Carol Seigel, Freud Museum Director, met Ida Applebroog in her New York studio ahead of her exhibition at the Museum. She writes here about their meeting.
I was privileged to meet the artist Ida Applebroog in her New York studio last week. Surrounded by her art, and with preparations going on for a major show at Reina Sofia in Madrid later this year, Ida was happy to discuss the Mercy Hospital works to be shown at the Freud Museum .
These beautiful drawings were produced during Ida’s stay in a psychiatric hospital following a breakdown in the 1960s. Luckily her enlightened psychiatrist had not prescribed shock treatment (then commonly used) but encouraged Ida to stay in her room and draw.
The pictures were boxed up for years, but when she saw them again, Ida said she was surprised how good they were, ‘remarkable in terms of what they were doing’, and how familiar. She remembered what each painting was a reference to, and ‘everything came rushing back’.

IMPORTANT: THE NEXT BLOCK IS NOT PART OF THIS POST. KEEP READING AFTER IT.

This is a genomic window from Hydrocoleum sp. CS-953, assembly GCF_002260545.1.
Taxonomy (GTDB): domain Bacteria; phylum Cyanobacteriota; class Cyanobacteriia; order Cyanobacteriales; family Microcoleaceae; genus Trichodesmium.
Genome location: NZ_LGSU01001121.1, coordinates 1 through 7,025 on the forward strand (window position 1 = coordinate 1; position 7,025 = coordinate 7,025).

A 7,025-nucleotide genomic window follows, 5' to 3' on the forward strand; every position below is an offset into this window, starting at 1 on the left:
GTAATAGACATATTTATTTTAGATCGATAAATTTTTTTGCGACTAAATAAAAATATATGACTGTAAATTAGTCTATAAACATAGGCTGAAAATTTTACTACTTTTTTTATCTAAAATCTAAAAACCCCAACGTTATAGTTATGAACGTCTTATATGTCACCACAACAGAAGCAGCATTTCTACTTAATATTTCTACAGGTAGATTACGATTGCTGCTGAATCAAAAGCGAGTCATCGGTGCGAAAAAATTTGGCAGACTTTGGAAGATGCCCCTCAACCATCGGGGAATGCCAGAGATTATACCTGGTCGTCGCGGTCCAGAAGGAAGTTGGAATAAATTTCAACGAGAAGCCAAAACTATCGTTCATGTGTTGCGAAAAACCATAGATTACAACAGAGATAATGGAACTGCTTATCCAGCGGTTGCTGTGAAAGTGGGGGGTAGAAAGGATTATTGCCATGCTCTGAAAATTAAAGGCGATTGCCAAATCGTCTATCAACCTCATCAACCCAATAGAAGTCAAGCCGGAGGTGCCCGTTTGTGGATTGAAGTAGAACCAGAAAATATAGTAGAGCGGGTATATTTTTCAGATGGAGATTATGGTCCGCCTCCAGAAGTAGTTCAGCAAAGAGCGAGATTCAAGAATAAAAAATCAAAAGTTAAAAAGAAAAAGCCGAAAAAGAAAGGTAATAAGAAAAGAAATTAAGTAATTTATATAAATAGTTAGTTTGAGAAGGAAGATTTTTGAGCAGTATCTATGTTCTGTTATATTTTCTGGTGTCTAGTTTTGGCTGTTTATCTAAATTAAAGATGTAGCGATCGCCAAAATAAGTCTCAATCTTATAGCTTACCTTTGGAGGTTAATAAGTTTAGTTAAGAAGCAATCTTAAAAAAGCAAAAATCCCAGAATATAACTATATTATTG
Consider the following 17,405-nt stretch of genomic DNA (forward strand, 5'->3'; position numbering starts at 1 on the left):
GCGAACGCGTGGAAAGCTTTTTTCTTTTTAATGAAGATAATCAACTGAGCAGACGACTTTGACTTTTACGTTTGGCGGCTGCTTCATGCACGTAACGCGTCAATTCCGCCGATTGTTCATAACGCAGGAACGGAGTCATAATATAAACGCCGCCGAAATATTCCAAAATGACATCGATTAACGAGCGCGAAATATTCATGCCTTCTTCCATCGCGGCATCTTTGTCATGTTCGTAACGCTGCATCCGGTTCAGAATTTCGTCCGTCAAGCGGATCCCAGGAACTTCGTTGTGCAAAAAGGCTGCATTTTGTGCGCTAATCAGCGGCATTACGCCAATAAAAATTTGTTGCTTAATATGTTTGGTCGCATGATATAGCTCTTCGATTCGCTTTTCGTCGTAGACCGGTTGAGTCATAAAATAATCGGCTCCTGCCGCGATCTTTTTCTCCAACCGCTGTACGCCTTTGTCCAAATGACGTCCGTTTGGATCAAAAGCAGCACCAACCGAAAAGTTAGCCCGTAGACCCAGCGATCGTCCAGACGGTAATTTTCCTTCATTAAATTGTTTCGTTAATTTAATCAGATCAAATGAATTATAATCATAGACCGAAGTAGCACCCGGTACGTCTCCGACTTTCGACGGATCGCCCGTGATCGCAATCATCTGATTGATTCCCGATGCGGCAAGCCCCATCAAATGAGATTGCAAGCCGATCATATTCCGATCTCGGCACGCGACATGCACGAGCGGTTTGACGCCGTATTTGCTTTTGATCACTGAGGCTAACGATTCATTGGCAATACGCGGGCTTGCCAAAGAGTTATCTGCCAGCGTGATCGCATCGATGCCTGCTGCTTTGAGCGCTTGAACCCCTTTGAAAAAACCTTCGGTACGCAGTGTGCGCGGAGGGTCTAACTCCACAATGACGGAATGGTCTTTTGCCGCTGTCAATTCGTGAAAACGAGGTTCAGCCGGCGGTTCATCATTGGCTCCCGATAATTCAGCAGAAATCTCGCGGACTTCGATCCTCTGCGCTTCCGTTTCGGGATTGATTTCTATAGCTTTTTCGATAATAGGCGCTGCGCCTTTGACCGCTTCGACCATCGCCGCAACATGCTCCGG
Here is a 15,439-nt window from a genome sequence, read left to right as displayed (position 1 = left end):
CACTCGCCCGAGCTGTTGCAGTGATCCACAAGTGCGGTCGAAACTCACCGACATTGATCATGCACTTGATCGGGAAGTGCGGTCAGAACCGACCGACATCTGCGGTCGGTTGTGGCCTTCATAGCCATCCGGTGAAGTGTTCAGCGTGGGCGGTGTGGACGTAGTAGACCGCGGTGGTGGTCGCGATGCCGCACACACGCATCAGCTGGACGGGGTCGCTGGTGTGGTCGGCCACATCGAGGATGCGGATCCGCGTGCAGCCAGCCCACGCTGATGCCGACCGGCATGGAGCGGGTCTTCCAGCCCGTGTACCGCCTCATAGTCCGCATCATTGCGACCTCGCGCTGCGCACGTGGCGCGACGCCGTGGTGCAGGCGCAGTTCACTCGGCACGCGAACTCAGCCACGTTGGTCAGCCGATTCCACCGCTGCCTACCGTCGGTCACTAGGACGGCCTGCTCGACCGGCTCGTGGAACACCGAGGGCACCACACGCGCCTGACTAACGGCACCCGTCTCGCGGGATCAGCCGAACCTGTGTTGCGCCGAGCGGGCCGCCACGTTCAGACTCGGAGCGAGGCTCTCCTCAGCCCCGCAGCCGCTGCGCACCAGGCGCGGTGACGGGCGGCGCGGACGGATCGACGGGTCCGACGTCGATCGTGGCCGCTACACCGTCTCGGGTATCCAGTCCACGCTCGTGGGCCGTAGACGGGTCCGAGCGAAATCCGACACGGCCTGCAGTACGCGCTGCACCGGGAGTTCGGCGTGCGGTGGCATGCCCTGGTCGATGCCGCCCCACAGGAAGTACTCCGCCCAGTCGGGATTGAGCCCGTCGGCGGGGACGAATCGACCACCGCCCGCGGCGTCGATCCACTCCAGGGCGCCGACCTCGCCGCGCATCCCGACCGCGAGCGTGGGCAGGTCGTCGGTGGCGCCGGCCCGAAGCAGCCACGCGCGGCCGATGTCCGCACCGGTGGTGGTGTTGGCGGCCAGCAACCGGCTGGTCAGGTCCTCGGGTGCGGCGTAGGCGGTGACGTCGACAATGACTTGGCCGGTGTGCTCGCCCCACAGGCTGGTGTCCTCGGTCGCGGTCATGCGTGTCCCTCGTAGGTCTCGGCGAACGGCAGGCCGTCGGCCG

Ida was very enthusiastic about her work being displayed at the Freud Museum. ‘I always thought this was a show that should be at the Freud, I love the idea of my work being there‘.
Ida Applebroog: Mercy Hospital is organised by Barry Rosen in association with Hauser and Wirth
The exhibition runs from 28 February 2020 to 7 June 2020
Our ‘Unheard Voices‘ events season aims to illuminate the life and work of women whose stories have been stifled by history.
The season spans two major exhibitions at the Freud Museum: ‘Ida Applebroog: Mercy Hospital’ (28 February – 7 June 2020) and ‘Muriel Gardiner’ (June – October 2020), both celebrated for challenging the structures of society and pushing boundaries in the name of activism.